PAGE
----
Over the generations a great many conversions were done by Batei Din of Hedyotot (and for some of them this is a compliment) in all manner of out of the way villages, to ‘solve’ problems of intermarriage. Some of these conversions are dicussed in tens if not hundreds of responsa, where it is pretty clear that neither the Jewish spouse nor the non-Jewish spouse who converted kept Torah and Mitzvot according to the accepted meaning of the term (not now and not then). More than once one could find in responsa cases where the Jewish spouse threatened to leave Judaism if his spouse’s conversion is not recognized. There is no reason to assume that a person who lives with a non-Jewish woman and threatens to stop being Jewish intends to live his life according to the Shulchan Aruch once his spouse’s conversion is recognized.
In general, in all the discussion throughout the generations regarding converts who wanted to convert for reasons of marriage (who are called gerei arayot [with an ayin, not an aleph – AIWAC]), [it is clear that] we are not talking about people who recognize Judaism as the true faith and simply arrived at this conclusion because they met a Jewish spouse. Rather, we are talking about people for whom almost the only reason they want to convert is their Jewish spouse (and from their point of view if their spouse was an idol worshiper there is a chance they would convert to being an idol worshipper).
These conversions and similar ones were recognized as legitimate conversions for all intents and purposes, even though there wasn’t a serious and honest acceptance of the obligation of Miztvot on the part of the converts. Although we find here and there in the response literature a pashkvil brought in support of the halachic position…it is best not to build too much on pashkvilim that were published thirty years ago.
The argument that recognition of “problematic” conversions will increase intermarriage in Israel, is an argument that has no truth to it. The reality is that in another generation or two there will be no way to prevent these intermarriages whether they convert or not.
All the religious parties were part of the government while thousands of non-Jews came to this country. Not a single religious MK resigned because of this. No religious MK proposed offering non-Jews an ’emigration package’ to leave the country.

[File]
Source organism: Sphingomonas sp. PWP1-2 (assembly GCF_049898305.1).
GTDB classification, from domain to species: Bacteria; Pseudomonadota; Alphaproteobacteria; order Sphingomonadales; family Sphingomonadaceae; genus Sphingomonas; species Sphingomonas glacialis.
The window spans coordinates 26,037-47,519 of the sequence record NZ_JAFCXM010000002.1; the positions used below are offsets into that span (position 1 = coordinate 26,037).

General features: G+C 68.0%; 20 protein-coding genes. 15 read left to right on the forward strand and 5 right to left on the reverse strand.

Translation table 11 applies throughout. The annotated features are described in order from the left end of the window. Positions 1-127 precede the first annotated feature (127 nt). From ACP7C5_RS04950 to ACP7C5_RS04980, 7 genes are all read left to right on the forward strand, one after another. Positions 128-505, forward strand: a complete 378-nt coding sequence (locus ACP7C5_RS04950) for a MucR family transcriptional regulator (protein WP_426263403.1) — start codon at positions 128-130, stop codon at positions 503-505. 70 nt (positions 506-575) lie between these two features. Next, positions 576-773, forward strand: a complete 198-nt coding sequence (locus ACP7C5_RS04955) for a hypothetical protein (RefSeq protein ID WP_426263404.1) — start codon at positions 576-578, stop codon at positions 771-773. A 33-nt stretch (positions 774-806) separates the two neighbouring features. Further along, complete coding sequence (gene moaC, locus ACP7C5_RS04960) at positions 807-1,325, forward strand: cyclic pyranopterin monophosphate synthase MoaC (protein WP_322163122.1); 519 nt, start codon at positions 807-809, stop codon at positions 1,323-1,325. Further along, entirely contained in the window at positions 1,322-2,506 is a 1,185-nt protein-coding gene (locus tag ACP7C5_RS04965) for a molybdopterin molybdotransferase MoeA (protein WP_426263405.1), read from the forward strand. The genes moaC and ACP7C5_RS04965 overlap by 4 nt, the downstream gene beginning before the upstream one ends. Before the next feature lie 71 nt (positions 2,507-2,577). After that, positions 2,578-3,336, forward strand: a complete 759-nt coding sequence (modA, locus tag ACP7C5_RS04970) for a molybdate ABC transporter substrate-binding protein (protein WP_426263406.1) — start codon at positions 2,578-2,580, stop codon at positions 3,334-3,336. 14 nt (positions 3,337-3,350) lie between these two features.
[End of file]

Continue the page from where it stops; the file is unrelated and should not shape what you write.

Over the past few years, in the framework of the special Batei Din of conversion, tens and perhaps even hundreds and thousands of non-Jews converted who never considered keeping Shabbat. This is a fact that is almost impossible to debate. Did the dayanim think or believe that they will keep Shabbat? We don’t know, simply because almost none of the dayanim was willing to place the numbers on the table. Even if we say that there was room to believe that those who were converting at the time, today there is almost an umdena demuchach [halachically relevant proven assumption – AIWAC] and it is very difficult to debate the reality in the field. Nevertheless, voices in the religious-Zionist community continue the call to be lenient in conversion and to continue to operate the special Batei Din for conversion. This is even though no-one is willing to get up and openly declare that we have de-facto given up the acceptance of the obligation of Miztvot [as a condition of conversion – AIWAC].
Among the activists on conversion there are stories of dayanim who give interviews to the media regarding the need to be lenient to potential converts but once these candidates come before them while they sit as dayanim, these same dayanim keep tabs on both the candidates and the converts (even after the immersion in the mikva!) to insure that they keep Torah and Mitzvot. How can such a thing be, you ask? Does such a dayan not realize they are living in a contradiction? Of course he notices, but all of reality is one big contradiction!
Rabbi Haim Amsalem, in his book ‘Zera Israel’ deals with the real data. We are talking about a large population who if they undergo a process of conversion will act, de-facto, as traditional Jews [masortiyim – see my post on the subject – AIWAC]. In other words, they will mark (but not keep [in the Orthodox manner – AIWAC]) Shabbat and Holidays, they’ll come to shul when they need to, keep kashrut and perhaps family purity laws to one extent or another but not much more than that. The question he deals with is this: Is it possible, and should we accept and encourage such people to undergo a process of conversion?